2017-11-10 / Front Page

Misuse of space heaters can lead to disaster

Laura Levering
Fort Gordon Public Affairs Office

Laura Levering / Fort Gordon Public Affairs Office Laura Levering / Fort Gordon Public Affairs Office As the temperature outside drops, the number of space heaters inside rises.

George Conrad, Fort Gordon and Cyber Center of Excellence senior safety specialist, said he has a steady flow of phone calls coming from civilian employees on post who want to know the type of space heater he recommends for the workplace.

Some are surprised to hear their options are very specific and must be approved by the Directorate of Public Works Energy manager.

According to Garrison Commander’s Policy Memorandum No. 67 – Use of Supplemental Space Heaters, “the only authorized device is a radiator heater featuring an element sealed in diathermic oil, which heats internally and rated as ‘zero-clearance for combustibles.’”

Space heaters may not be used until an employee submits a written request to DPW and the Energy manager approves the request. If the heater is approved, the Energy manager will place a sticker on the heater and the circuit it is plugged in to. If disapproved, the requestor will be notified of the reasons.

“There’s a concern that a lot of people are moving offices, moving to different buildings, and they’re taking everything with them,” Conrad said. “They should not be taking a space heater that isn’t approved.”

When it comes to portable heaters in a home, it is important to choose wisely.

Statistics from the National Fire Protection Association state that space heaters accounted for 40 percent of home heating fires and 84 percent of home heating fire deaths between 2009 and 2013. Nearly half of those fires occurred in December, January, and February.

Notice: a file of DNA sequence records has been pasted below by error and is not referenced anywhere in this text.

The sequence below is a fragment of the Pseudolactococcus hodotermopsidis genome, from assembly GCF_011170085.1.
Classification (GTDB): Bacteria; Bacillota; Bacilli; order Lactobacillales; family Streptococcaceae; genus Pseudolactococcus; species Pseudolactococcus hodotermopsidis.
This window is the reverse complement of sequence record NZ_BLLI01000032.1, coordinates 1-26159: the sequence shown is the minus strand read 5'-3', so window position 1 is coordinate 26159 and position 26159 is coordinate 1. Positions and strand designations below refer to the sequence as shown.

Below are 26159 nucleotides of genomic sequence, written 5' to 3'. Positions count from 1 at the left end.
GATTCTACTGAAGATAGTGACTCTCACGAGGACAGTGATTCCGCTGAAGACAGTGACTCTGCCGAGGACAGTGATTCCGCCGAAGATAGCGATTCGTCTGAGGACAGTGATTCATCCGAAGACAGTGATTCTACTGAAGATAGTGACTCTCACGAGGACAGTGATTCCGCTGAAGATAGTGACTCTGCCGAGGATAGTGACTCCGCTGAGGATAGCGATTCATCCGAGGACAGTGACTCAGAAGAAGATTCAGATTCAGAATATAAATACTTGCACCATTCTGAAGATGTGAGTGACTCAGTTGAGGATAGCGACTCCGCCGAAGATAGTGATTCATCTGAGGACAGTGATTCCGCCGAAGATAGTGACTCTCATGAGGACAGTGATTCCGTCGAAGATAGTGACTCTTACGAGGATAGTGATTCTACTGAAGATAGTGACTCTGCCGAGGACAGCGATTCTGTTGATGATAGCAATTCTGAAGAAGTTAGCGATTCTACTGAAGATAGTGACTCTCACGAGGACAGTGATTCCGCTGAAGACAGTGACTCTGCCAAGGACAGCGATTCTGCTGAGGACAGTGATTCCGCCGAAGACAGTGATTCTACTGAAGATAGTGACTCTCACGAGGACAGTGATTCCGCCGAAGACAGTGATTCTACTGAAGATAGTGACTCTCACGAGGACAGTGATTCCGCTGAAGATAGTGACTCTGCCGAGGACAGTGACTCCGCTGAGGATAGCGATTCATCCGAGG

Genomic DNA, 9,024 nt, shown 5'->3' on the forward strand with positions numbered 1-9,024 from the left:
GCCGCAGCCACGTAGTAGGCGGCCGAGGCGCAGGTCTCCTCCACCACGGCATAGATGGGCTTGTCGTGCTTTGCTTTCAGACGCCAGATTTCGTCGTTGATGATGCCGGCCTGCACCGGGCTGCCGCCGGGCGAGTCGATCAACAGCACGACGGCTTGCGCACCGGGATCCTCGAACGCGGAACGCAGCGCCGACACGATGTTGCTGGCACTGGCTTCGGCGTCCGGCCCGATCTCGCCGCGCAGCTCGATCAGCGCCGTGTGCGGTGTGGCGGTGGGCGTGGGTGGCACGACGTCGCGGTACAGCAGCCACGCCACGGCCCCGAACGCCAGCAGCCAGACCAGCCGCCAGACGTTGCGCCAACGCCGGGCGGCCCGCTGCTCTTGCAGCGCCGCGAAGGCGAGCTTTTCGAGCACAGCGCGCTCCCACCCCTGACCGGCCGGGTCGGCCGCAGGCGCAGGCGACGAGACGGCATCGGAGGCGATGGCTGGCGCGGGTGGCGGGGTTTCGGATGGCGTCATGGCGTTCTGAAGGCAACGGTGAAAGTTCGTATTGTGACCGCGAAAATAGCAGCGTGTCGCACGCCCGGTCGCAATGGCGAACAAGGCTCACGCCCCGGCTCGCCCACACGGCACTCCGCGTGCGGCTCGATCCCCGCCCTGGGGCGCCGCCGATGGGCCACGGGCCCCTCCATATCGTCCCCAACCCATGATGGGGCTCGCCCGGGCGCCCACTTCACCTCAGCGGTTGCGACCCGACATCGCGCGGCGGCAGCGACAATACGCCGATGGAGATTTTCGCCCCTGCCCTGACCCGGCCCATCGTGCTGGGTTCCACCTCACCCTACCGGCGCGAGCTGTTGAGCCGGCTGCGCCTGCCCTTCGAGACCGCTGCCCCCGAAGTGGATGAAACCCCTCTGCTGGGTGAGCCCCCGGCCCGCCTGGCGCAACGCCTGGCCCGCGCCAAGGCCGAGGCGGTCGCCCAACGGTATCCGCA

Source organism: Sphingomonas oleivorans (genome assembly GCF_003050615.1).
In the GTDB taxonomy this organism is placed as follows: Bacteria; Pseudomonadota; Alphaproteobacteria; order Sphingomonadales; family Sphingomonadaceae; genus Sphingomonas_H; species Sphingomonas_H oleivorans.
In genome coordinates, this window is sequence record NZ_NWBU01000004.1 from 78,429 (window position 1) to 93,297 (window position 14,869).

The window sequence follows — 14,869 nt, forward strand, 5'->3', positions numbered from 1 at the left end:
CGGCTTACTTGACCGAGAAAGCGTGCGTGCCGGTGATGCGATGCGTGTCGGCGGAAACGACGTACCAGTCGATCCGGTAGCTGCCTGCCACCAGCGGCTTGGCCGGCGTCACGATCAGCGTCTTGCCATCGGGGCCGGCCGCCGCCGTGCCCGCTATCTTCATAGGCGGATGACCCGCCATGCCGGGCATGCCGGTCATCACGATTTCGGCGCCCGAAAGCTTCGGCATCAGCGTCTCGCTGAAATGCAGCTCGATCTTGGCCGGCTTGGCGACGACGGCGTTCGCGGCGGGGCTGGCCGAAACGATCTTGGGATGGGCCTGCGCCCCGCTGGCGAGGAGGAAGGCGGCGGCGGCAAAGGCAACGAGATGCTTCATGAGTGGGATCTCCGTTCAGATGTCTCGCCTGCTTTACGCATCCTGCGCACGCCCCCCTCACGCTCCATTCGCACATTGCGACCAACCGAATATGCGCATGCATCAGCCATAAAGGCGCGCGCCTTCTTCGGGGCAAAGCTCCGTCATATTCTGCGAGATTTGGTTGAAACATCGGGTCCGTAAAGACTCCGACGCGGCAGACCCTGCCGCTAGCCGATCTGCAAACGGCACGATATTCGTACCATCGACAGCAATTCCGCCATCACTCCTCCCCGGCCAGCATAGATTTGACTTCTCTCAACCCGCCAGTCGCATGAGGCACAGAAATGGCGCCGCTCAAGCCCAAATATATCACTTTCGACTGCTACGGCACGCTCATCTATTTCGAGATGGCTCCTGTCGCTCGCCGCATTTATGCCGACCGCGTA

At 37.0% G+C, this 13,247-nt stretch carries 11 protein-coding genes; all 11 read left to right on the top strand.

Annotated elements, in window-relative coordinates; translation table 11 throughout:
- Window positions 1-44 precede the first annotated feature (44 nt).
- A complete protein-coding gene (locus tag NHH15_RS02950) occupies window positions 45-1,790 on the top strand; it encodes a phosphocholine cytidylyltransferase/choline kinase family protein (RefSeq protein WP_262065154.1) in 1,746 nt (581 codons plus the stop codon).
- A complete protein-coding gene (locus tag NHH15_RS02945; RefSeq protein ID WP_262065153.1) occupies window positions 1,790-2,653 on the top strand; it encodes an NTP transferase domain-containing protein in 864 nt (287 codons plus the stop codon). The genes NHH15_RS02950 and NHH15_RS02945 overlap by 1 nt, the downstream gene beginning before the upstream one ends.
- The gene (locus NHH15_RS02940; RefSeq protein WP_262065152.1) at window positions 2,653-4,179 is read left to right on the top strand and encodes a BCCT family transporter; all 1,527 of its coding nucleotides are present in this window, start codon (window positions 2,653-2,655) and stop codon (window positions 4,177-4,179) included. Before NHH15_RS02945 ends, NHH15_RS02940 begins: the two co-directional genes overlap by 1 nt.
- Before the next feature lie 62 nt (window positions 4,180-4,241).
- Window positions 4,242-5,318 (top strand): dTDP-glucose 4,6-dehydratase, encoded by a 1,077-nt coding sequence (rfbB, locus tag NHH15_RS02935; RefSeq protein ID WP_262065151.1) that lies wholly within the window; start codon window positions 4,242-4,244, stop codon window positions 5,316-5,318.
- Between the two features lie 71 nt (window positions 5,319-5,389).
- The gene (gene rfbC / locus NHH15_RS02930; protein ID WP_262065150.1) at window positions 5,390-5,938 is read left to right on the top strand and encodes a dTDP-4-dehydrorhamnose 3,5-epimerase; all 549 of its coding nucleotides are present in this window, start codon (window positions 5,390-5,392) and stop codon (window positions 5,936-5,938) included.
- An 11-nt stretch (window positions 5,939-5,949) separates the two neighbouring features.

“The problem with some space heaters – like the kind with a wire grill – is it’s an exposed heat source and they can catch fire,” Conrad said. “People throw trash, they put them by their feet under their desk … it’s not safe.”

And unlike fuel burning heaters, electric portable space heaters do not pose a carbon monoxide risk. However, they pose a safety risk when a person fails to follow the manufacturer’s instructions.

The type of space heater approved by DPW does not pose a safety risk because it has zero clearance for combustibles, meaning you can put something up against the heater and it will not catch fire.

“We just want people to be prudent, and again, what we are looking for is zero clearance for combustibles,” Conrad said.

Anyone with questions should refer to the GC’s Policy Memorandum No. 67, which can be found online at www.gordon.army.mil/FG_policy_letters_and_regs.

National Fire Protection Association safety tips:

• Have a 3-foot “kid-free zone” around open fires and space heaters.

• Never use your oven to heat your home.

• Have heating equipment and chimneys cleaned and inspected once a year.

• Always use the right kind of fuel specified by manufacturer for fuel burning heaters.

• Turn portable heaters off when leaving the room or going to bed.

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